The Newton Laboratory is broadly interested in host-associated microbes. We study who those microbes are, what those microbes are doing , how they persist and infect and what the consequences are to their genomic evolution. Projects in the laboratory range from highly mechanistic and cell biological to ecological and bioinformatic.
Molecular Mechanisms of Pathogenesis and Mutualism: How do endosymbionts invade and persist in host lineages? Do the molecular tools they use resemble those of pathogens? Our laboratory studies how one extremely successful parasite, Wolbachia pipientis, invades and manipulates host cells. One exciting project we’re working on focuses on Wolbachia’s reliance on host actin regulatory proteins for maternal transmission. We are using Drosophila mutants that bottleneck a Wolbachia infection to select for bacterial suppressors of the host phenotype. Check out our recent publications on this in AEM and PLoS Pathogens.
Metabolic Function in the Microbiome: The honey bee gut is home to varied and diverse bacterial species. We study the functional meaning of this diversity with regards to metabolism, ecological interactions between community members, and ultimately, host health. Check out our most recent publication in Environmental Microbiology, by graduate student Freddy Lee.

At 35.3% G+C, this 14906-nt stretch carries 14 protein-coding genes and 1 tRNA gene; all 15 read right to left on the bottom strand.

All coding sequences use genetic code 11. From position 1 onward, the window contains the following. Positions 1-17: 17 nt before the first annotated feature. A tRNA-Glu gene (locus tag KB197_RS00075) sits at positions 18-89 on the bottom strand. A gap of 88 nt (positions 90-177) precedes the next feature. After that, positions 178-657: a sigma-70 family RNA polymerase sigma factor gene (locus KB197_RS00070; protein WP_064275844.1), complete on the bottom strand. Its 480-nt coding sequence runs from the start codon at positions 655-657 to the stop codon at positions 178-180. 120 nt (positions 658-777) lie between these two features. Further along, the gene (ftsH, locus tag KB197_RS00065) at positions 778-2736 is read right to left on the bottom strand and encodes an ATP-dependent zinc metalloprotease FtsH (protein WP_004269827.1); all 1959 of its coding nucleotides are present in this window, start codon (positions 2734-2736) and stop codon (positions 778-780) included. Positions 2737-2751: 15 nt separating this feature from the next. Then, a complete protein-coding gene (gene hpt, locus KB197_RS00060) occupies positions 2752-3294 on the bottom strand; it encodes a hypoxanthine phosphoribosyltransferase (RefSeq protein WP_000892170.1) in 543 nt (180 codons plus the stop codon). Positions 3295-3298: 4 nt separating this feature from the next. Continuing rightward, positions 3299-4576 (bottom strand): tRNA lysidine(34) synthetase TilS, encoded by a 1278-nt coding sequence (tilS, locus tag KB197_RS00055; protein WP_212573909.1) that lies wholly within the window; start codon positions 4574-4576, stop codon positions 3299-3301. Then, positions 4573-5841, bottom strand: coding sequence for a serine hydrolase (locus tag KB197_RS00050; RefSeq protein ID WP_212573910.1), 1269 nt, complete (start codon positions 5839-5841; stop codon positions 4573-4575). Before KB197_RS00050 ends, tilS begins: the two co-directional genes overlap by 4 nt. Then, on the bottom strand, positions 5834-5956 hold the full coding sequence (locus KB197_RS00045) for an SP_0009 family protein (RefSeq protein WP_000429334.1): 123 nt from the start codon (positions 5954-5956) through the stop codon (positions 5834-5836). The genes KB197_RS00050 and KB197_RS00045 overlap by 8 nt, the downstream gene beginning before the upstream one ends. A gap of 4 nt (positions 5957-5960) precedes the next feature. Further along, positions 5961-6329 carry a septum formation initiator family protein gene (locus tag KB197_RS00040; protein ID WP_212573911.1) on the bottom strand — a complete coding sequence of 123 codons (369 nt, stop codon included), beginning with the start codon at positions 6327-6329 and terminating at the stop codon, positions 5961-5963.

Exploring How Host Genetics, Society and Development Interact to Form the Microbiome: Where do host-specific bacteria come from? How is an organism colonized during development? Does its sociological context or genetic background alter microbiome composition? We investigate these questions in the context of the honey bee.
Evolutionary Genomics: Host association can have dramatic effects on bacterial evolution. We are interested in the genomic changes that occur when bacterial lineages associate with hosts. These changes include pseudogenization, gene loss, gene duplications, and rearrangements. We’ve thought about this in the context of intracellularity and most recently, we’ve been thinking about Wolbachia, Yersinia, and Rhizobia.
Bioinformatics: The laboratory is interested in methods and tool development for the study of genomes, genes, and their evolution. See our most recent publication in PeerJ.